Friday, 29 October 2010

Pattiswick, Essex

St Mary was odd, it had dormer windows in the roof, what looked like a domestic drive and, after a good look round, turned out to have been converted into a house. Thank God no-one was around whilst I was casing the joint. For what it's worth it is fairly innocuous and is probably better off as a house than a church.

ST MARY. Nave and chancel of the same height, and belfry. The nave is C13 (one re-set lancet in the N vestry), the chancel C14 (two S windows each of two lights under one pointed head). Tiebeam between nave and chancel and above it a plastered half-timbered ‘tympanum’ like a gable. The roof of the nave has a tiebeam with an octagonal king-post, the belfry rests on a tiebeam also with a king-post. - BENCHES in the nave, c. 1500, absolutely plain. - PLATE. Cup and Cover of 1702, re-purchased for the church in 1922.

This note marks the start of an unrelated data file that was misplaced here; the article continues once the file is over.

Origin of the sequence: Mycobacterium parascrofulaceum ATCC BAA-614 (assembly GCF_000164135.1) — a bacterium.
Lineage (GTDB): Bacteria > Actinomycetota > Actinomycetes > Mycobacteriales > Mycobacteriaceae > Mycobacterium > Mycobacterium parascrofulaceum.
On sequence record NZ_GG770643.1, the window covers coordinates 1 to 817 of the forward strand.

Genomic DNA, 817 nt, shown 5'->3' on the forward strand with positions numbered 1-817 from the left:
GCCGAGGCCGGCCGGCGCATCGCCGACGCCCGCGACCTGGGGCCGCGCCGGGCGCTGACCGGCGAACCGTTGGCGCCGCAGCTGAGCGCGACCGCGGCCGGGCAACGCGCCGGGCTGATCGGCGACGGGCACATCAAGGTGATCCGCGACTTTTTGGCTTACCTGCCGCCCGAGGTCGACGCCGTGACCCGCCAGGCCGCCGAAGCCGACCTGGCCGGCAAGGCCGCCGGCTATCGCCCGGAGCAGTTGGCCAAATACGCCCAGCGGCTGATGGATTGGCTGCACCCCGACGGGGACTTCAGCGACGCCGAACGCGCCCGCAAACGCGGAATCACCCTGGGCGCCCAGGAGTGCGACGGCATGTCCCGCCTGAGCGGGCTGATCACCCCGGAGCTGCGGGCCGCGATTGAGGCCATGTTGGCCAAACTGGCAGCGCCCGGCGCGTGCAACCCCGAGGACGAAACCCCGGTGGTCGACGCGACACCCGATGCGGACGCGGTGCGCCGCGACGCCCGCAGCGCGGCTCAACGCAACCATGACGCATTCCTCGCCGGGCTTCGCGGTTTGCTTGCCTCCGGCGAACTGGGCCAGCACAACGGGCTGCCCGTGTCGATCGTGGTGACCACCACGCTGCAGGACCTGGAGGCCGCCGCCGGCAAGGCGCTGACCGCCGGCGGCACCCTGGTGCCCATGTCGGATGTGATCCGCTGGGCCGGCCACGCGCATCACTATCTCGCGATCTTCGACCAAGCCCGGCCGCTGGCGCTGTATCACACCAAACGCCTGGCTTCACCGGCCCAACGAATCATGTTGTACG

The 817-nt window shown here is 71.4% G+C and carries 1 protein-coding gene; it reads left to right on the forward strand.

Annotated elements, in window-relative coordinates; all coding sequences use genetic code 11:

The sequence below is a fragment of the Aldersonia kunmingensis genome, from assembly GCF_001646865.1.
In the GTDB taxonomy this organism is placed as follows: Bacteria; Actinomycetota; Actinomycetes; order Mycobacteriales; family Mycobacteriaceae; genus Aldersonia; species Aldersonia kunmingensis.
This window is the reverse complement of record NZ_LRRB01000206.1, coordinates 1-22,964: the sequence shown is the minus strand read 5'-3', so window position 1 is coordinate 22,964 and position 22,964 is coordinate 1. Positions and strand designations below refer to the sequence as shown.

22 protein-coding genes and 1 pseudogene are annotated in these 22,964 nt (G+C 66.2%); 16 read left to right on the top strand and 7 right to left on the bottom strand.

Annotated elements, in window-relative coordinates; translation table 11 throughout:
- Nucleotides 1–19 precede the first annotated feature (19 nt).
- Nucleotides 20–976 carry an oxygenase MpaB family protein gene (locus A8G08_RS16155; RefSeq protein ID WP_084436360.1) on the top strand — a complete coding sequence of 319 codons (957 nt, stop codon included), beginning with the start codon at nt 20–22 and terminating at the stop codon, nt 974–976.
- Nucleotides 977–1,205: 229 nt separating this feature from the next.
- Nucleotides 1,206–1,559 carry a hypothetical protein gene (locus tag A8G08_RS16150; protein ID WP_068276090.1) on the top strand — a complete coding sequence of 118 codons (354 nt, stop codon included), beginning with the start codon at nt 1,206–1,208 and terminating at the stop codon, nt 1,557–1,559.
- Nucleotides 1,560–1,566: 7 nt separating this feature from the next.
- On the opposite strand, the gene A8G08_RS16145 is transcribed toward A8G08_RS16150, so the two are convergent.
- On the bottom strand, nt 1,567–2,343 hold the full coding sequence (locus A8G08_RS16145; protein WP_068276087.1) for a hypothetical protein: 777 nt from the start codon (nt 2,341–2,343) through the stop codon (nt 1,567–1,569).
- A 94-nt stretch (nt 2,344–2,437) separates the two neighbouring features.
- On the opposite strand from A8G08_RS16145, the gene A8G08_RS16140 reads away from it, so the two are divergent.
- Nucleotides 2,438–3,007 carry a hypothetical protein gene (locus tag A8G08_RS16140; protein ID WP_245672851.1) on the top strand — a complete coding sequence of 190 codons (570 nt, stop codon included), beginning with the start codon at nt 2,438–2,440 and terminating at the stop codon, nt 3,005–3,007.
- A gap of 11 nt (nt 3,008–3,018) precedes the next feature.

St Mary

PATTISWICK. It is very rich in trees, and has farms and cottages with ancient roofs and chimneys. The nave of the church is 700 years old and the chancel 600, both roofs being medieval. A few of the pews have been here since the time of Henry the Eighth.

To be fair Pattiswick is tiny and was lucky to have a church in the first place.

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